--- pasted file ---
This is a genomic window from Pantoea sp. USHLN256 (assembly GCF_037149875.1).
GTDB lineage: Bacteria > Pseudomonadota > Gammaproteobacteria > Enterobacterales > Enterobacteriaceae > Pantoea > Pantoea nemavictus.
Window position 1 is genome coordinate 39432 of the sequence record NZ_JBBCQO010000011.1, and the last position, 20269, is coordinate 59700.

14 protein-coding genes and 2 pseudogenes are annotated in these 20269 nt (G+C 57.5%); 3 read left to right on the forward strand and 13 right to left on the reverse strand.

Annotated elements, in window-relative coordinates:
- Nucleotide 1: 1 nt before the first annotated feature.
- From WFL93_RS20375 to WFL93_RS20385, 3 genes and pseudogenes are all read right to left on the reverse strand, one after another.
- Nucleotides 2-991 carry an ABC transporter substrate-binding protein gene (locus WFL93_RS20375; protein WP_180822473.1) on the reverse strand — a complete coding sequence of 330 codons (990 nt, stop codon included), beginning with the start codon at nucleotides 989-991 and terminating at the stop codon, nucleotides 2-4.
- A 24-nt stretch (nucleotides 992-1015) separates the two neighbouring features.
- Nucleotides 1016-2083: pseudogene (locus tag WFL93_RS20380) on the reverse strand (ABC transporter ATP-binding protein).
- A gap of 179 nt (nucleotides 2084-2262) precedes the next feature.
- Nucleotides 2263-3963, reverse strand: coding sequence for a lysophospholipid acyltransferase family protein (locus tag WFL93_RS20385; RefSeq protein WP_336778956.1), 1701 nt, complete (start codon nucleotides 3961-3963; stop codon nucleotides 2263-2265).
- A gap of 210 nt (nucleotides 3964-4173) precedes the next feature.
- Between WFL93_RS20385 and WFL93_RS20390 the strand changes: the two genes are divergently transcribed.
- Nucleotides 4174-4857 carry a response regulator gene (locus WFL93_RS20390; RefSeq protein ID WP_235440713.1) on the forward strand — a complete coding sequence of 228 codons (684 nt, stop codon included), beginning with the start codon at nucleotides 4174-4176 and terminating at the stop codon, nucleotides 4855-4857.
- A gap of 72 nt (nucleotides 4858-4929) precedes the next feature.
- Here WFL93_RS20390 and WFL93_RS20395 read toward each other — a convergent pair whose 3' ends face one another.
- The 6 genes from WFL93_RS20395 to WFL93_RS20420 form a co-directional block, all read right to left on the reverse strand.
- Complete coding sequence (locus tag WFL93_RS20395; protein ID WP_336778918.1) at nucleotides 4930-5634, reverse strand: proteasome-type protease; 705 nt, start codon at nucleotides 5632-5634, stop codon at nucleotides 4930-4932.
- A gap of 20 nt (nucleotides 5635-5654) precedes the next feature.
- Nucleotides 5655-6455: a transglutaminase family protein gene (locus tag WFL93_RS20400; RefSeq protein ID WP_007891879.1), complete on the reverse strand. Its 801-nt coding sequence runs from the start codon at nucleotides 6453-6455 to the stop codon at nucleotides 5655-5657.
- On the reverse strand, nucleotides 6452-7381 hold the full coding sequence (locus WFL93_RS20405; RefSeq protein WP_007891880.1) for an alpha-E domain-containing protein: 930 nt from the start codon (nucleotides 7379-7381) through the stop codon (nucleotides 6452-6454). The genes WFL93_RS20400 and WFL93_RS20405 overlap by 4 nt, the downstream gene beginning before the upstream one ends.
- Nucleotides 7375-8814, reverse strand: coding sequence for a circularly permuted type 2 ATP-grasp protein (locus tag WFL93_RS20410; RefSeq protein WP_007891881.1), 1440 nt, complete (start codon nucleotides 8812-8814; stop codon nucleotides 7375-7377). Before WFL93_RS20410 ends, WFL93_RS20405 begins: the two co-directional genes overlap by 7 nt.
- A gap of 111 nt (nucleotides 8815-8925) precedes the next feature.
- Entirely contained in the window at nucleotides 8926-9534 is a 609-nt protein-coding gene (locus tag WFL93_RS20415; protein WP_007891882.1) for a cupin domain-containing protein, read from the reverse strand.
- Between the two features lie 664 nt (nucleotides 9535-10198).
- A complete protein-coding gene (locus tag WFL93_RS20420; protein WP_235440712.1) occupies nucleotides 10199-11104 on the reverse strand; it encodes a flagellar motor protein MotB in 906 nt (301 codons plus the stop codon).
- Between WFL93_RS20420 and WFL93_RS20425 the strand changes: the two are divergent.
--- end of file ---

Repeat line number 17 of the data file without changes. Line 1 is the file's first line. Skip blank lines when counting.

- Here WFL93_RS20390 and WFL93_RS20395 read toward each other — a convergent pair whose 3' ends face one another.